- Founders: Mark Evenblij, Parya Lotfi and Joris Mollinga
- Founded in: 2020
- Employees: 12
- Money raised: +/- €300,000
- Ultimate goal: preventing fraud and disinformation
Nowadays, you can’t always tell the difference between real videos and fake ones. That’s great for satirical videos, but it can also be a cause of disinformation and financial fraud. Start-up DuckDuckGoose recognized the seriousness of the problem and has developed a deepfake detection tool. One of the customers they already have on board is the Dutch House of Representatives. In other words, when a deepfake of the prime minister Mark Rutte threatens to go viral, they call DuckDuckGoose. In this instalment of Start-up of the day, co-founder Mark Evenblij talks more about the development and the innovative company.
How does your detector work?
“Our detector is an AI system. If you don’t trust certain visual content, you can send a picture to our system. In our system, we have integrated thousands of videos to be able to tell the difference between real and fake. The system identifies a kind of highlight in the video, a part that may not be true. But that’s not all – we’re also very preoccupied with why the system makes certain choices, so it has to be able to justify its conclusions. Next, all that is looked at by human experts to pinpoint the problem and also to figure out why that problem is there. This is reported back to our customers.”
What problem are you trying to solve?
“Deepfake allows you to create photos, videos, voice messages and texts that look real but aren’t. Since it can look very lifelike, there is a lot of fraud. For instance, since the corona pandemic, more and more banks want you to be able to do everything digitally, but then you are required to identify yourself digitally as well. Digital ID identification involves uploading a photo of your ID or submitting a short video of yourself. For the Rabobank photos, you have to look left and right, while the ING flashes colors in your face. So that can be exploited by deepfakes and that’s how financial fraud can eventually be committed. That’s what we want to prevent.”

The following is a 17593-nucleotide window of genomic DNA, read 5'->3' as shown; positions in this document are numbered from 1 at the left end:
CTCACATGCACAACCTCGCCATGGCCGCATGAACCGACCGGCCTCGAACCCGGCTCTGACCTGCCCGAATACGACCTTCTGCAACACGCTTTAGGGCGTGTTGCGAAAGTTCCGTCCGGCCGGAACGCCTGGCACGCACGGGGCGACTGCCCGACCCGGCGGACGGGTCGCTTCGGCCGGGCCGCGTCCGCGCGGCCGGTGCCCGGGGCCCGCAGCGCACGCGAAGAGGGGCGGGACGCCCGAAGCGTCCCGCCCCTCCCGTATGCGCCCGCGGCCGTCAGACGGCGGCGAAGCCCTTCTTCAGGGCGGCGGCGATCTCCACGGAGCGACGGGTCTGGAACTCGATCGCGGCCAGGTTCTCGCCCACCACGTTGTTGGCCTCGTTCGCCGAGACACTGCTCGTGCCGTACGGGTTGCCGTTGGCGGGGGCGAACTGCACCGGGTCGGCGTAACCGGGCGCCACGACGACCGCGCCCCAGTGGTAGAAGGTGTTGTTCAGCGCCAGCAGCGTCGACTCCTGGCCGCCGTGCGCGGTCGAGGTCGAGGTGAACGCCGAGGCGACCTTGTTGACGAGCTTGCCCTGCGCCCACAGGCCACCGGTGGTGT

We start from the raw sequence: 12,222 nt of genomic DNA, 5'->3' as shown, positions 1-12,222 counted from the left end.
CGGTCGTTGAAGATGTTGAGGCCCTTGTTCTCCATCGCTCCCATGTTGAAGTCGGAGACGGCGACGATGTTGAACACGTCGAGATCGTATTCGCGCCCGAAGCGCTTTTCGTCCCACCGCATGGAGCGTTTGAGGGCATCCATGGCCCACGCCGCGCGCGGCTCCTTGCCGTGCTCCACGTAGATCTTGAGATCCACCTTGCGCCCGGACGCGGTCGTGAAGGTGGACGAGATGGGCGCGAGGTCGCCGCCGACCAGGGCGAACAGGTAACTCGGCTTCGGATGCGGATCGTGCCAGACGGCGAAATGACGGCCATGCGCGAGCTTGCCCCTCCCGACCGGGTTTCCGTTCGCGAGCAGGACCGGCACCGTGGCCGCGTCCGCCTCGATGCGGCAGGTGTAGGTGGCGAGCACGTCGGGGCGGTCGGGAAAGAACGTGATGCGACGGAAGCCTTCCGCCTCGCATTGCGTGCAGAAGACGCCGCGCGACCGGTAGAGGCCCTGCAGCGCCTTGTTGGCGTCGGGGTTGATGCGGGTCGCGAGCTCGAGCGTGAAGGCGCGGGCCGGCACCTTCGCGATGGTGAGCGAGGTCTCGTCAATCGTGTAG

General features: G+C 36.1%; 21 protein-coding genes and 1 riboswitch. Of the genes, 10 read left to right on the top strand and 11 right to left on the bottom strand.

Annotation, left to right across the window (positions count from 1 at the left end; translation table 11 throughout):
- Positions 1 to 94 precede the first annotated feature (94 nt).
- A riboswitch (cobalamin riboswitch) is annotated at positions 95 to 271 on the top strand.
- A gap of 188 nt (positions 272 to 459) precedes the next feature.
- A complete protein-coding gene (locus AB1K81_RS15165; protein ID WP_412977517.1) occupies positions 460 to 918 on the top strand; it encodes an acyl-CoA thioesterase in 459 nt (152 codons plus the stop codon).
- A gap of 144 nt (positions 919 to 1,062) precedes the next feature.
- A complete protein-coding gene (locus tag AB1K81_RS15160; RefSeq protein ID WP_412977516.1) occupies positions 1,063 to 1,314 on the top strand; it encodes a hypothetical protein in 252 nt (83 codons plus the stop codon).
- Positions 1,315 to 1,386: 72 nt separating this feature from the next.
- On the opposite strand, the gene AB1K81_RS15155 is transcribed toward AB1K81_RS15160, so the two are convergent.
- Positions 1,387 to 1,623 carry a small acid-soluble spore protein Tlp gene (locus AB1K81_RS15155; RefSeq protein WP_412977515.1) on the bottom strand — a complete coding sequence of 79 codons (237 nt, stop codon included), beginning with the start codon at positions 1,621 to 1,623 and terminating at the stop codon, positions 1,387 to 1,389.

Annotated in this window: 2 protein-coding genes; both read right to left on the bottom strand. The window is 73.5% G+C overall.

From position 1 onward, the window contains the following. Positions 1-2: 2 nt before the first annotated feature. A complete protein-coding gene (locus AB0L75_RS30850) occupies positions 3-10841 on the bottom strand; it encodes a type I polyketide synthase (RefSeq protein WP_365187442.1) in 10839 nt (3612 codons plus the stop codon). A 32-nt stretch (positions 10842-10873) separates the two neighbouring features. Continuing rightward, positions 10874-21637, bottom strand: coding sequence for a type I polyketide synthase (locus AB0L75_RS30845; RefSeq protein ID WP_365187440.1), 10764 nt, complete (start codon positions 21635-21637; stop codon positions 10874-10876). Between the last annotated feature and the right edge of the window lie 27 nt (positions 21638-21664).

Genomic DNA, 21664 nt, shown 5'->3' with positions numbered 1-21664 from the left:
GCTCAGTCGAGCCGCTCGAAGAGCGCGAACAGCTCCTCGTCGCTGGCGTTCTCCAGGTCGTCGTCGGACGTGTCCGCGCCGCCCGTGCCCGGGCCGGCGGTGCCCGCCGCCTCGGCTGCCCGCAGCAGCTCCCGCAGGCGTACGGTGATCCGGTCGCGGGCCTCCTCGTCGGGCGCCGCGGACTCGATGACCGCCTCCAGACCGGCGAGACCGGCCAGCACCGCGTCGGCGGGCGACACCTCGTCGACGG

Why not focus on pornography? Surely the deepfake problem is much bigger there?
“That’s true, we did try that too. But it doesn’t make much sense to analyze that stuff. After all, the user already knows it’s fake. Moreover, many pornographic companies are not open to it, because the porn industry is simply not known for its ethics. And they are the ones who earn from the deepfakes. We did run a pilot with a company to check for deepfakes before content was uploaded. The company wasn’t really willing to pay. In the end, we heard nothing more from them.”
Who are your customers?
“We now have five customers in total: government bodies like the Netherlands Forensic Institute and the House of Representatives, a private Dutch company that makes forensic video analysis tools, and two ID verification companies.”
What is your biggest challenge?
“Because deepfake fraud is a relatively ‘new’ problem, sometimes it’s still a challenge to convince prospective customers of the importance of our tool. Fraud is being committed in order to steal from large banks, and with that, huge sums of money are being extorted, as has already happened in Hong Kong. Fortunately, this is only happening on a small scale, but still.”
How do you expect deepfakes will unfold where identification is concerned?
“More and more large companies are starting to protect themselves against financial fraud, which will lead fraudsters to try it on smaller companies or individuals. What you see a lot of now are those whatsapp messages that kids supposedly send to their parents asking for a large sum of money. In the future, that won’t just be a message, you will get a video call from a person who looks and sounds exactly like your son or daughter. I don’t think parents or grandparents will be able to see through that and figure out that something isn’t right.”
What was it like to raise the funding for DuckDuckGoose?
“In fact, it went pretty easy. We’re generating our own revenue and we have managed to get everything else we need through funds, grants and tenders. We submitted one application, but most of them we wrote ourselves. That was only a few days’ work for a couple of thousand euros. I think it works in our favor that we are solving an important social problem, there are a lot of grants available for that. And deepfakes are obviously a ‘hot topic,’ so we were also a bit lucky I guess.”